11 Comments


  1. Crazy sh!t. My family is still in contact with our church's former pastor, and he even did a house blessing for us a few years ago. I wonder if he'll get in trouble for that (or if the UMC has a similar policy as TEC).

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  2. Rev. Lewis does more than a few house blessings, I am afraid. He is sometimes political in his stances – he doesn't campaign, but he does take stances that others may deem controversial.

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  3. We have a similar policy in the ELCA. As part of a healthy goodbye, a pastor is expected to be discrete in his dealing with former parishioners. It mainly has to do with letting the appropriately called pastor care for his flock. Exceptions are routinely made, former pastors come back to perform a marriage, funeral, or baptism…but, it usually involves the two pastors and the parishioners working out some kind of arrangement.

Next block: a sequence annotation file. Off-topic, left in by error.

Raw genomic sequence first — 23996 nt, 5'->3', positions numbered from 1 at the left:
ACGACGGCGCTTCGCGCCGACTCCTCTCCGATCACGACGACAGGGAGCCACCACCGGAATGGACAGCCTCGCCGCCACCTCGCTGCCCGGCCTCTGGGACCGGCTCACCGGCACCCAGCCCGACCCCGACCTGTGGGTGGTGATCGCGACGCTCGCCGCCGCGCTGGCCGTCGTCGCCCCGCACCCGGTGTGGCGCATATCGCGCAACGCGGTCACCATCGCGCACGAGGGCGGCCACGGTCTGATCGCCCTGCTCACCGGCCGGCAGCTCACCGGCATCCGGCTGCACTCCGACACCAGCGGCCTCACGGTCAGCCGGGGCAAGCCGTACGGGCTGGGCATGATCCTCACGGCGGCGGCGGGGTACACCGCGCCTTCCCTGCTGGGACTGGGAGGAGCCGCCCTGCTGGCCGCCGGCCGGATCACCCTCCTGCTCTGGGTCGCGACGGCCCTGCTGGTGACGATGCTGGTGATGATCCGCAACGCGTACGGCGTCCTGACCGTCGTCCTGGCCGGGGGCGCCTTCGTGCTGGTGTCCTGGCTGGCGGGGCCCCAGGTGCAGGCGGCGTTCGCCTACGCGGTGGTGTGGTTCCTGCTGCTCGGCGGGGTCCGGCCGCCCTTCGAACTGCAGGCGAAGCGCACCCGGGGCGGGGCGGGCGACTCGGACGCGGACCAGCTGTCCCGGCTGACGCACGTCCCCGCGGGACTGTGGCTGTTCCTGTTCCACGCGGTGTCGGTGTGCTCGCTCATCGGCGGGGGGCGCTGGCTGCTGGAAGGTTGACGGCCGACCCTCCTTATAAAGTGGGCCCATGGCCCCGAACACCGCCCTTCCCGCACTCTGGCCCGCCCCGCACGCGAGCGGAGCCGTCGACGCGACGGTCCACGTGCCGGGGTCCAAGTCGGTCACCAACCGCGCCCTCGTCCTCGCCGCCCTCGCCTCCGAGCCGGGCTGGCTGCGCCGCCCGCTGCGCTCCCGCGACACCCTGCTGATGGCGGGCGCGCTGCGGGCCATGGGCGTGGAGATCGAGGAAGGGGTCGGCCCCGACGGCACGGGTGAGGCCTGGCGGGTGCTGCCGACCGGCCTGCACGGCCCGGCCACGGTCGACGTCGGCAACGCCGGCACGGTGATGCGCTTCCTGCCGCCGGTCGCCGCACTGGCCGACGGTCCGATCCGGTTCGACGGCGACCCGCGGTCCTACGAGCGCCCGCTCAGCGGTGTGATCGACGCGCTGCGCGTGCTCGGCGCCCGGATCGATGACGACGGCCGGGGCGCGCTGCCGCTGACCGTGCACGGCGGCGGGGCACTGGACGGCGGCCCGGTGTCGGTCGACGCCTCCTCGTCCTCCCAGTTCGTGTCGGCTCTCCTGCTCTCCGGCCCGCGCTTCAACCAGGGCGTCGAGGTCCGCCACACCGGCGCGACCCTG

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  4. I can understand that, but Rev. Lewis has been doing this for years. As a matter of fact, I have only known him as a retired priest – a very, very, active retired priest.

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  5. R. Meadows

    The UMC policy is similar. They do not allow a pastor to return to even visit at the church unless they are formally invited by the current pastor for a special event. Continued relationships are discouraged.

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  6. I think I can understand the idea if the pastor is not retired, but Rev. Lewis is. And , as he has been a figment in Charleston's religious scene for decades, why now?

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  7. Concerned

    Today, Bishop Klusmeyer refused to attend the funeral of Rev. Esber Tweel, a longtime Episcopal priest and friend of Rev. Jim Lewis. Before he died, Rev. Tweel requested that Rev. Lewis perform his funeral. Rev. Tweel’s family begged the bishop to allow Rev. Lewis to perform the service. The bishop refused to formally approve the family’s request, and boycotted the service. The service was held at St. Johns Church in Charleston at 1pm. There were so many people in attendance it was standing room only. For a Bishop to abandon his own flock, in a time of deep grief and mourning over a leader in the community, for self-serving reasons… this smacks of negligence and frankly, a sin of pride.

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  8. Elkanah (John) Burns

    Can someone put me in touch with Jim Lewis.

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